Settling In

Up to this point, I have been rebuilding my own life from the ground up. Rebuilding inside and outside. Therapy has helped on the inside and for the outside I have acquired shoes and clothes and lots of books and yarn.

This week I have taken a new step in the rebuilding process.

I had some of my furniture still left in my old house. It hurts me so much to be there that I cry tears of such pain every time we have to go there. Scott and I had planned to get the boys to help and on Thursday this week, we would move my cherished furniture from my old house to my new house — the house Scott and I share.

I was entirely too upset to be a part of the “festivities” so I stayed home and worried myself into a migraine and upset stomach while the move was made but I was so happy when they arrived home and everything was brought inside.

We celebrated with pizza and donuts and by putting our bed together last night. We couldn’t get the box springs up the steps (they say that love grows best in small houses but come on!) but we still had the slats under the mattress so until we can get a set of separated box springs, it works.

In the meantime, there’s a lot more storage space which after rebuilding with clothes and shoes and books and yarn, I need a LOT of. AND there’s a lot of organizing, rearranging and homemaking to do.

And that, I think is the next step in my rebuilding. When I was out shopping last evening, I looked at tablecloths and bedspreads and dishtowels instead of clothes and cute socks. I think I am moving onto thinking of things around me and outside of myself.

I am moving onto making my house into my home and that’s a huge step forward for me…a long way from where I was two years ago and yet, a long way still from where I hope to be in two years.

There is a difference though that is the key. This time around I have dreams and I see myself in them.

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What Makes You Happy

It’s easy to write a blog post about those things that make me unhappy…and Lord knows I have written a lot of those lately.  But what about those things that make me happy?  I know it shouldn’t be that hard so why don’t I write more about them?  Tonight I plan to do just that.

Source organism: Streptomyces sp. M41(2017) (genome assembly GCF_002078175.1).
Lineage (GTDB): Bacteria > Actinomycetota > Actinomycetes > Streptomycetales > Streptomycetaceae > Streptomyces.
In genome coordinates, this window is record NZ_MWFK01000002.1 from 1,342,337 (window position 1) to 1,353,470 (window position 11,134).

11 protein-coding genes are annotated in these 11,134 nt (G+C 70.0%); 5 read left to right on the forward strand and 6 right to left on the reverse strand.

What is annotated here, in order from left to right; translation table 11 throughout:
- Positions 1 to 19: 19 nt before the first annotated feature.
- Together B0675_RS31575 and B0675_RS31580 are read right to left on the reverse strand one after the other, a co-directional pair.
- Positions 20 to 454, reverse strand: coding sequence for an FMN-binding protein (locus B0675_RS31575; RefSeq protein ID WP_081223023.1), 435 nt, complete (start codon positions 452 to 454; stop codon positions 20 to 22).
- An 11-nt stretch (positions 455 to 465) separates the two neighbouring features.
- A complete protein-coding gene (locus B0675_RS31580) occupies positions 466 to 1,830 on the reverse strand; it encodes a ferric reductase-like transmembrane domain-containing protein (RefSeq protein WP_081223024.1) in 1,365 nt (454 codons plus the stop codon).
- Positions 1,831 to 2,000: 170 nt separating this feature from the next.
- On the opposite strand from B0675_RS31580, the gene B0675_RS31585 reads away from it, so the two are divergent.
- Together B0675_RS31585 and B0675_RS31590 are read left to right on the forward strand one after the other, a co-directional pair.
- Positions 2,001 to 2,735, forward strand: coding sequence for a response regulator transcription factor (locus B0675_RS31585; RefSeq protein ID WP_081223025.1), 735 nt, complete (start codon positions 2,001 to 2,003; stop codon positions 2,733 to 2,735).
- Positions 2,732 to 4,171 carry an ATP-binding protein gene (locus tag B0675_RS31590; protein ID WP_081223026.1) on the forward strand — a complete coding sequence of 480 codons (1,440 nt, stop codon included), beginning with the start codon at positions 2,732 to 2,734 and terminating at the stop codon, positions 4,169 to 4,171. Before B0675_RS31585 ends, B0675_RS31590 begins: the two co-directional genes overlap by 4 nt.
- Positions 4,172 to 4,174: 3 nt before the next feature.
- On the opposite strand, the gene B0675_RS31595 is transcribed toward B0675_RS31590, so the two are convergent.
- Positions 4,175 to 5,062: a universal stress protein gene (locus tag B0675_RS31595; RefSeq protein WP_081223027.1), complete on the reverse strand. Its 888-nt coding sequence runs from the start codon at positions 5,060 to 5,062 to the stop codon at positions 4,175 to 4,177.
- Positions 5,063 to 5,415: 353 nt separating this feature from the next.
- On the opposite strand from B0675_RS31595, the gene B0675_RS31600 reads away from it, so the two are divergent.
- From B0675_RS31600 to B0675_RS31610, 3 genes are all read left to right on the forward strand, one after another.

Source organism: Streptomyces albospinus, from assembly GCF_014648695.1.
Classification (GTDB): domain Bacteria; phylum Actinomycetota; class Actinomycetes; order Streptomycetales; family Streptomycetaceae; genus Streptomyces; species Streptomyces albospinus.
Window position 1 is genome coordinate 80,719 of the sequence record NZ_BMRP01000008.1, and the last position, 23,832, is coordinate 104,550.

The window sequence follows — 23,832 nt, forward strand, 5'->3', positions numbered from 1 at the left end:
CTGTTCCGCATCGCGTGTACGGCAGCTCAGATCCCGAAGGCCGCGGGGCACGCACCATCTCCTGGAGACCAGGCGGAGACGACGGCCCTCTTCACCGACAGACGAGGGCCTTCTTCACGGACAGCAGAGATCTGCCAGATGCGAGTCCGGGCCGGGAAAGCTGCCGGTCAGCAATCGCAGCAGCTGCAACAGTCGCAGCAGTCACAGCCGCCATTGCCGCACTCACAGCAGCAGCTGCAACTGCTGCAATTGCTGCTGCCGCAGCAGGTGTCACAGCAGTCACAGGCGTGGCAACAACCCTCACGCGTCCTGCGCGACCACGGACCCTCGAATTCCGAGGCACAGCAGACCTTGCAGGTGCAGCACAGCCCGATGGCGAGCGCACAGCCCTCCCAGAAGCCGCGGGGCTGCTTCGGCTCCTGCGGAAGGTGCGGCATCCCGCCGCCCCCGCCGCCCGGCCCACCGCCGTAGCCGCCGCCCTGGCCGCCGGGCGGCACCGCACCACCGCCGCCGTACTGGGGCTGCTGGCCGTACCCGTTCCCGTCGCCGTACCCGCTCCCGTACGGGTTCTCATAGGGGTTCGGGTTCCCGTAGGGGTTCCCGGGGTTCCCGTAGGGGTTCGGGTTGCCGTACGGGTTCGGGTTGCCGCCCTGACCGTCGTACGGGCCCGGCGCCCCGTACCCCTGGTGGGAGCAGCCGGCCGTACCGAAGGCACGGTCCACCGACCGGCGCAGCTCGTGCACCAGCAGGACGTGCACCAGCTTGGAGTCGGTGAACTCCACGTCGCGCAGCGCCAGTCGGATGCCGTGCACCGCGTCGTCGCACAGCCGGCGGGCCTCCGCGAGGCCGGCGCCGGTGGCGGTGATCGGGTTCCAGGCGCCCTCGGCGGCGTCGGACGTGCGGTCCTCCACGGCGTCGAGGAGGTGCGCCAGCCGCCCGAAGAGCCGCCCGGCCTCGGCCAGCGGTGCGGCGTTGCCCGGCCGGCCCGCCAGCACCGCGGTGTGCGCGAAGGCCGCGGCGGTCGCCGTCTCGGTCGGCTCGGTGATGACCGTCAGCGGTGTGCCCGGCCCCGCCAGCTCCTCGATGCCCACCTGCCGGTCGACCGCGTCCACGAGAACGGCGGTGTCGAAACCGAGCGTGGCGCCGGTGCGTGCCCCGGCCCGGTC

Sometimes when I am in the abyss it’s hard to think of anything that would make me really HAPPY.  I mean what IS happiness anyway?  But the reality is I know what happiness is.  Happiness is beig with my son even when he’s rambing away for the gabillionth time about exacting revenge on the unsuspecting victim of the day as his alter ego, the Oera Ghost.  Happiness is looking at my two freaky dogs when they are sleeping and wanting to hug and kiss them.  Happiness is listening t o “I’m Just a Gigilo” at the end of my walk when I am on my way home.  Happiness is hugging Scott when he comes home from work.

See?  That’s not so hard.

Happiness is knowing Shabbat is right around the corner.  Happiness is being an Israeli citizen and aving had the greatest experience in my life of living in Jerusalem with my son.  Happiness is having a warm home and a soft bed and heat and air conditioning and a mixer to make cookies with.  Happiness is having running water.  Really.

Happiness is having a best friend who listens when the going gets rough and who isn’t afraid to say, hey, listen to ME when I get lost in myself.  Happiness is being safe.  Happiness is being loved.

There are so many things to be happy about.  Probably way more than there are to be sad or angry about but sometimes it seems that the bad things seem so enormous and overwhelming.  At least to me they can be consuming.